If you’ve been watching the videos of  SpaceShipTwo VSS Unity‘s first three powered flights and thinking to yourself, Gee, it looks like that thing really wants to roll…well, you’d be right. Here’s an account of the first flight on April 5.
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Author of SpaceShipOne Book to Visit Mojave

how_make_spaceship_coverThe author of a new book about the Ansari X Prize and SpaceShipOne will be in Mojave this Saturday, Nov. 19, to give a talk and sign books.

Julian Guthrie will be at the Mariah Country Inn & Suites at 1385 Highway 58 from 2 to 4 p.m. The inn is located next to the main entrance to the Mojave Air and Space Port.

Other participants in the event include: Brian Binnie and Mike Melvill, two Scaled Composites who flew SpaceShipOne to space; Matt Stinemetze, the program’s lead engineer; and aerodynamicist Bob Hoey.

Guthrie’s book chronicles the history of the $10 million prize, the development of SpaceShipOne, and the prize-winning suborbital flights of the first privately-built crewed space vehicle.

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Future Imperfect: The Ansari XPrize, SpaceShipOne & Private Spaceflight

how_make_spaceship_coverHow to Make a Spaceship: A Band of Renegades, An Epic Race, and the Birth of Private Spaceflight
by Julian Guthrie
Penguin Press, 2016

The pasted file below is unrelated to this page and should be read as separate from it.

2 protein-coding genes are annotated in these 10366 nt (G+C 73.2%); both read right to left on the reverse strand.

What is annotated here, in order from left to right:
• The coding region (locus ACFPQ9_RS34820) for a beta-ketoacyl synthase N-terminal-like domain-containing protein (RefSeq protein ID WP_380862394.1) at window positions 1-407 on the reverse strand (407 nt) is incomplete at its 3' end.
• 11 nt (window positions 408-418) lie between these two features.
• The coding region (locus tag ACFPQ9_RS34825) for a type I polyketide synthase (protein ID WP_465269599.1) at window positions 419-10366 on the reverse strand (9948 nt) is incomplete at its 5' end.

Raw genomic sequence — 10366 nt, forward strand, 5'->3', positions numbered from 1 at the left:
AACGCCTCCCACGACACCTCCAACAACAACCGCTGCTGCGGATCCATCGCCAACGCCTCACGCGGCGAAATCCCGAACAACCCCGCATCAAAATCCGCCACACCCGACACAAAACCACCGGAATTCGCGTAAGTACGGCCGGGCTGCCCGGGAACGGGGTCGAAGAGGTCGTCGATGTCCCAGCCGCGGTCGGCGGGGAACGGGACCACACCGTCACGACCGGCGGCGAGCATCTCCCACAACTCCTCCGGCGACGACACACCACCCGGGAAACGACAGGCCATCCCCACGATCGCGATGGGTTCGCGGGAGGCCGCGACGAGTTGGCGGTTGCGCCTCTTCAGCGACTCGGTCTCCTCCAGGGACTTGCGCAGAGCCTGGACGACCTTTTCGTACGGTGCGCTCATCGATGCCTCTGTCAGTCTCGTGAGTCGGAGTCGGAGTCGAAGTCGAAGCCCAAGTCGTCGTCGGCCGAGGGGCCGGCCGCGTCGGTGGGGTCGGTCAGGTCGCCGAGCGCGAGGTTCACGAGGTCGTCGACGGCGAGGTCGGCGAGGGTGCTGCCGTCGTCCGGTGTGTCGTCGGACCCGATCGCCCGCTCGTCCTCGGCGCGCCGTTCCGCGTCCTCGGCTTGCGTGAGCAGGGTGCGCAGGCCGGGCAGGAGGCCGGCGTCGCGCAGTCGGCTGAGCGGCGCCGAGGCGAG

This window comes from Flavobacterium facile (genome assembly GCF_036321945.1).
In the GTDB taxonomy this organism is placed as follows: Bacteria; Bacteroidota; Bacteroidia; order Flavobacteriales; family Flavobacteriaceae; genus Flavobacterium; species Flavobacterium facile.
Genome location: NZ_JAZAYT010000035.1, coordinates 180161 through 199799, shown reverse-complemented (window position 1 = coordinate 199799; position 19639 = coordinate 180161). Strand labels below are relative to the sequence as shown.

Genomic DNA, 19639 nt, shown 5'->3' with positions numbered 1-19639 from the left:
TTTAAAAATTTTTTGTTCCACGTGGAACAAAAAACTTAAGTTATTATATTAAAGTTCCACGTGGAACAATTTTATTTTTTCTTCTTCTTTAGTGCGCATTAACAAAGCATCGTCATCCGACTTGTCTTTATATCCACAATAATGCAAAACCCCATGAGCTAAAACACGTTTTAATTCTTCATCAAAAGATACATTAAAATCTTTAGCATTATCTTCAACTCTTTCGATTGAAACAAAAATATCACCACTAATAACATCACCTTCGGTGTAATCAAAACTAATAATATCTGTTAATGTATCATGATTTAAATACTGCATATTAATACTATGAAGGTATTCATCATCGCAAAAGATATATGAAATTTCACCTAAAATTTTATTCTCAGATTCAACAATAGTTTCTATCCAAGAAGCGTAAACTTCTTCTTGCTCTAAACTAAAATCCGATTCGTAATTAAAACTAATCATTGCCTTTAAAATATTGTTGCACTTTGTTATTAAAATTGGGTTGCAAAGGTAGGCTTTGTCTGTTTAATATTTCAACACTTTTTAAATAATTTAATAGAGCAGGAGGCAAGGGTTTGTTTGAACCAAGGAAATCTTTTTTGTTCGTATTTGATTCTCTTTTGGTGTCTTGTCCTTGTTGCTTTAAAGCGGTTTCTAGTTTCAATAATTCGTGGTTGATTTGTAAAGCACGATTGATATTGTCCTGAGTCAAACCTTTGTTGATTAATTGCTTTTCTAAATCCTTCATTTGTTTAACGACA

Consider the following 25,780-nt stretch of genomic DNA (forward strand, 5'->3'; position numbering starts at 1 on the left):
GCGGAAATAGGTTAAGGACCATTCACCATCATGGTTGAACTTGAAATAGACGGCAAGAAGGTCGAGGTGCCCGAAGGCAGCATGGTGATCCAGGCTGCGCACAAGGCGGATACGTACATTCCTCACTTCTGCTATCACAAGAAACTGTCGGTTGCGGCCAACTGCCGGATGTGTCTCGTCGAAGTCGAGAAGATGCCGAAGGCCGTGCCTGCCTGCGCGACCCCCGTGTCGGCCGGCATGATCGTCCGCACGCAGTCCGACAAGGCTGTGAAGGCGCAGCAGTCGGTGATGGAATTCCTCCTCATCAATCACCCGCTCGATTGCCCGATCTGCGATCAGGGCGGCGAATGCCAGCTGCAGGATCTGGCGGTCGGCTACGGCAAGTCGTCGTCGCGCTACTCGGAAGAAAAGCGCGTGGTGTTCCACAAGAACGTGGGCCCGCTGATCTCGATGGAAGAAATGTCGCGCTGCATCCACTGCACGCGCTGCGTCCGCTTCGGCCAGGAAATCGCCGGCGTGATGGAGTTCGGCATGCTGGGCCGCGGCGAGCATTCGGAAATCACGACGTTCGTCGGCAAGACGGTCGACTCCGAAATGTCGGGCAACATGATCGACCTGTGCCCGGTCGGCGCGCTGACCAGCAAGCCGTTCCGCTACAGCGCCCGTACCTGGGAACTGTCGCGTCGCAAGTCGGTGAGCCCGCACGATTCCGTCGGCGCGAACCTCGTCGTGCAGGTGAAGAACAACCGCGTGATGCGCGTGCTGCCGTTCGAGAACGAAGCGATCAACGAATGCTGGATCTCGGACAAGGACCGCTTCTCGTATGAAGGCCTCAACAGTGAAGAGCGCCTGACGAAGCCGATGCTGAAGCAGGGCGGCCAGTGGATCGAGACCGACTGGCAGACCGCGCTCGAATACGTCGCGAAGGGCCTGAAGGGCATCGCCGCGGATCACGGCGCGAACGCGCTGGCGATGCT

Hardcover, 448 pages
ISBN 978-1-59420-672-6
US $28/Canada $37

Reviewed by Douglas Messier

On Sept. 8, I arrived home at about half past noon to find a package sitting on my doorstep. It was a review copy of a new book by Julian Guthrie about the Ansari XPrize and SpaceShipOne titled, How to Make a Spaceship: A Band of Renegades, An Epic Race, and the Birth of Private Spaceflight.

I laughed. The timing was perfect. Ken Brown and I had just spent five hours in the desert — most of them in the rising heat of a late summer day — waiting for WhiteKnightTwo to take off carrying SpaceShipTwo VSS Unity on its first captive carry test flight.

It was the first flight in nearly two years of a SpaceShipTwo vehicle since Unity’s sister ship, VSS Enterprise, had broken up during a Halloween test flight, killing co-pilot Mike Alsbury. Ken and I had been there on that day, too.